The entire colonizing phase should be complete within 30 days if you do everything correctly. If you notice some of the grains turning brown and greasy, it means you have a bacteria or yeast contaminant growing in the jar as well. I would toss any jars that do not grow 100% clean white mycelium.
The biggest issue here, is that people often rush this step and end up with a weaker final product. It is essential that you allow the mycelium time, to break down and convert all the quinoa(most of it), into myceliated biomass. An extra week of consolidation can double the potency. If you do harvest early, you will be getting more grain than mycelium. The goal is to get as much mycelium as possible, because this is where the medicinal compounds are found.
Step 4: Harvesting and Drying Your Final Product
So, now you have a jar of beautiful white mycelium!
Congratulations! You have successfully grown your own Cordyceps sinensis. When you're ready to harvest, stick a fork or knife into the jar and pull the whole chunk out. Place onto a dehydrator for 10-12 hours, or until bone dry. Once its dry, it will crumble. Take the dried mycelium and powder it with a coffee grinder. You can then use this powder in cooking, in teas, or encapsulate it. Encapsulating the powder is my preferred method of preparation.
Now that you have dry powdered mycelium, you can use it in cooking, teas, or choose to encapsulate it. I prefer to encapsulate it! I also mix my Cordyceps sinensis mycelium with Cordyceps militaris mushrooms, in order to feel the full spectrum of benefits.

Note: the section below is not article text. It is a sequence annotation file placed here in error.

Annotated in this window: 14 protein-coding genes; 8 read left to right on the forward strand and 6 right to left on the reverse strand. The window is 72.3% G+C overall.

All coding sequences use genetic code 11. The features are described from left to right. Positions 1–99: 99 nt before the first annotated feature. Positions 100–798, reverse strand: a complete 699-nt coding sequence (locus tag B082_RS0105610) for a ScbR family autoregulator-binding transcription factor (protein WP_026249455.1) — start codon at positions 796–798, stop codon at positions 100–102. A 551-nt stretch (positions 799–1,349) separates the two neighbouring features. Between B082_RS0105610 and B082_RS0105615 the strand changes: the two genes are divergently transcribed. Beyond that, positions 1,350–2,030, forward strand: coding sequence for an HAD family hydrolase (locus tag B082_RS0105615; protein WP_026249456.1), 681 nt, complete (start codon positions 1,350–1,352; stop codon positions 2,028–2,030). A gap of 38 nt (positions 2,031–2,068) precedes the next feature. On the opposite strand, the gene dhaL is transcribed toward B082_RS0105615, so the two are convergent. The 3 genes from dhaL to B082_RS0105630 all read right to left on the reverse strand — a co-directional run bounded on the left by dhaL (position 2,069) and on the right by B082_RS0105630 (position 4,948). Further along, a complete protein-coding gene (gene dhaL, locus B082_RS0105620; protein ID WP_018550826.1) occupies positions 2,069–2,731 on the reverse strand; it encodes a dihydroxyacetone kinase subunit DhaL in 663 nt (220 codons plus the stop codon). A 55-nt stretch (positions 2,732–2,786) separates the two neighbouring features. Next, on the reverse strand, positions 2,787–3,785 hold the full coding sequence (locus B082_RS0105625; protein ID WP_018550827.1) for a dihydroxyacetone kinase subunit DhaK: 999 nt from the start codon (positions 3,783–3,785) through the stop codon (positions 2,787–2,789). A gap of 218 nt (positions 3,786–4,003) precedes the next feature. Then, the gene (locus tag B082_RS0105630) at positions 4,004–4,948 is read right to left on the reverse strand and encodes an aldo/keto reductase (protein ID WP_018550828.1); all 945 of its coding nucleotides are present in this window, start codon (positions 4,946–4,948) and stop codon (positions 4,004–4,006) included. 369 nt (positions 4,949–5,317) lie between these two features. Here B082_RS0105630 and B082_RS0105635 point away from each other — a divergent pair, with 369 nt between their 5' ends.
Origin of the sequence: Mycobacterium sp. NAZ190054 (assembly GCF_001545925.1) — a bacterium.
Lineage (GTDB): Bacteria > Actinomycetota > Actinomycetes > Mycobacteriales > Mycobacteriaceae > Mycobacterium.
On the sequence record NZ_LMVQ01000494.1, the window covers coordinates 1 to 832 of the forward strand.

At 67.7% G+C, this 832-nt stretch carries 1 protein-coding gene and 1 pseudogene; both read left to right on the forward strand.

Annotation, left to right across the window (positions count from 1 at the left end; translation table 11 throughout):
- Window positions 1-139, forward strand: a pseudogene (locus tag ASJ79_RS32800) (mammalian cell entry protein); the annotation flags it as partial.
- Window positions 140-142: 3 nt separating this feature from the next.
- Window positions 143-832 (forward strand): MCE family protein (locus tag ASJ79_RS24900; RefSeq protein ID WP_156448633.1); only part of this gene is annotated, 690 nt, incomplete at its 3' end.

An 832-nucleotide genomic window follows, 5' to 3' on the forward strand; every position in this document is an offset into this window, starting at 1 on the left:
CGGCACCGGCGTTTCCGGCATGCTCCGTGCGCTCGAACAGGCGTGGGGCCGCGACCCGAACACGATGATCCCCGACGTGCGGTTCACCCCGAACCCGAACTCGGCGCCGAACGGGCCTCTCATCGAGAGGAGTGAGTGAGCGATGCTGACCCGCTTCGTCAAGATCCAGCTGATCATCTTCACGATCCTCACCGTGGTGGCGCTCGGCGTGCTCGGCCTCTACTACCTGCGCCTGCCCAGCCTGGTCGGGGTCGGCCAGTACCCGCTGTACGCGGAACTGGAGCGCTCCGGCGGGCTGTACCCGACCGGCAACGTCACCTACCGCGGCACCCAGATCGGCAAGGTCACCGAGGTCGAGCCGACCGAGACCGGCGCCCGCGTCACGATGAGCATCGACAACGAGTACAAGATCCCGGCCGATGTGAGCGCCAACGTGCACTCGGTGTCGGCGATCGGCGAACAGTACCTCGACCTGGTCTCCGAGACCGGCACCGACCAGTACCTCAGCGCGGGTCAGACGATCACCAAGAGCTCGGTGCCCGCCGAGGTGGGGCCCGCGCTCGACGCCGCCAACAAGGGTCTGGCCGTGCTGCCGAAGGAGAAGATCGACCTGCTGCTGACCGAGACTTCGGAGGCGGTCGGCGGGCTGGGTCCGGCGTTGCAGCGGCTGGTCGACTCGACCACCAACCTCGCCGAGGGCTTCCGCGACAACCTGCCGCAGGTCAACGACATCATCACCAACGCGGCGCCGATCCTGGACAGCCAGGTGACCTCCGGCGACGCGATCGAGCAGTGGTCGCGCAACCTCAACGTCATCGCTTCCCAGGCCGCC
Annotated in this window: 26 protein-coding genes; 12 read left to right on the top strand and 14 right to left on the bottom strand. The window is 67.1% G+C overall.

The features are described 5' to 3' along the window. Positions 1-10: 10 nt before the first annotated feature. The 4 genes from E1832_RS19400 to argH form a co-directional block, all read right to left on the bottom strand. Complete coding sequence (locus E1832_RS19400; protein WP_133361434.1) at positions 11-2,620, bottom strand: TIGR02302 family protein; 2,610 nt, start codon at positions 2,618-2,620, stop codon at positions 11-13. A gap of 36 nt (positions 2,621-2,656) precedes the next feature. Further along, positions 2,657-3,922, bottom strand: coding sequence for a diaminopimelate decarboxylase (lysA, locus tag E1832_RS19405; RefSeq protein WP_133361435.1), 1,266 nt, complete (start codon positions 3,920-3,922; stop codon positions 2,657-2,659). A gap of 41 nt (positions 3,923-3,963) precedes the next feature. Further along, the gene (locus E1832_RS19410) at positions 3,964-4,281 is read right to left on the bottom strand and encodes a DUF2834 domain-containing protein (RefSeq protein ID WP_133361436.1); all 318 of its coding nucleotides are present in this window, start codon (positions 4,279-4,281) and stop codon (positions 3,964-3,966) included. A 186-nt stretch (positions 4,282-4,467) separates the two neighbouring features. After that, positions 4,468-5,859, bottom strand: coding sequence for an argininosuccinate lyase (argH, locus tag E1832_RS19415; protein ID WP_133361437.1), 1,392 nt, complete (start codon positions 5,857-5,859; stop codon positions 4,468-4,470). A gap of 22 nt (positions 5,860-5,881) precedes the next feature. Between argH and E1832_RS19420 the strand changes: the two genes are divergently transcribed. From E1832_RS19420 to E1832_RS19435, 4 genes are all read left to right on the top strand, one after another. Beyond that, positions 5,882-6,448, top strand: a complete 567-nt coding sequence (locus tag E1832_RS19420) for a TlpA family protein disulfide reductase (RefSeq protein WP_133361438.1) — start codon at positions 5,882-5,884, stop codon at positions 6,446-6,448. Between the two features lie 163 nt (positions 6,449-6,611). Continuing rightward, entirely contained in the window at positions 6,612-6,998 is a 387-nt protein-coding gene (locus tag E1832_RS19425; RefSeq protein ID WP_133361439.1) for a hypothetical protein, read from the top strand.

Cultivating Cordyceps militaris Mushrooms
Producing a Cordyceps militaris mushroom is a lot more difficult than growing out a culture, pay close attention to detail and don't deviate from the plan. The fruiting process is the most difficult part, inoculating the jars is very easy. In fact, its the same process as inoculating Cordyceps sinensis. The only difference, is that Cordyceps militaris will produce actual mushrooms. At least, if you have a quality isolate. Many Cordyceps militaris cultures bought online, will not fruit, so make sure you have a proven fruit bearing strain. Cordyceps militaris mushrooms are a lot more potent than the mycelium of C. sinensis, so ideally, you want to be cultivating C.militaris.
Step 1: Choosing A Substrate For Producing C. militaris
Once you have a syringe of C.militaris liquid culture, you're almost ready to inoculate. C.militaris needs a more complex substrate than C.sinensis. A base substrate(rice), soaked in a specialized, liquid micronutrient solution(Available on the products page). I have tried more than a dozen different base substrates such as: popcorn, wheat berries, flax seed, quinoa, wild rice, buckwheat, bran, whole oats, poppy seeds, etc etc; and none of them produced like simple, short grain, Japanese sushi rice. Supplemented rice of any kind, produces very healthy mycelium and yields 30-50% higher than supplemented grain substrates. The rice is easily broken down by the mycelium and within a month, your Cordyceps primordia will begin to form. Grain substrates are slower to colonize and the mycelium is not as robust. You can successfully produce a few small mushrooms(big maybe), if you only grow on unsupplemented rice, but the yields are so low, it's not really worth trying on your first couple attempts.
Once you've decided on a carbohydrate base, you'll have to acquire a special mix of micro nutrients and amino acids. Some of these micro nutrients are very expensive and I am not willing to give up my own unique recipe, because it took several years and a lot of work to develop. I will however sell you the perfect blend of nutrients, in powder form. You can also research to find your own nutrient recipe, some of the nutrients include: Magnesium, Peptones, Vitamins, etc etc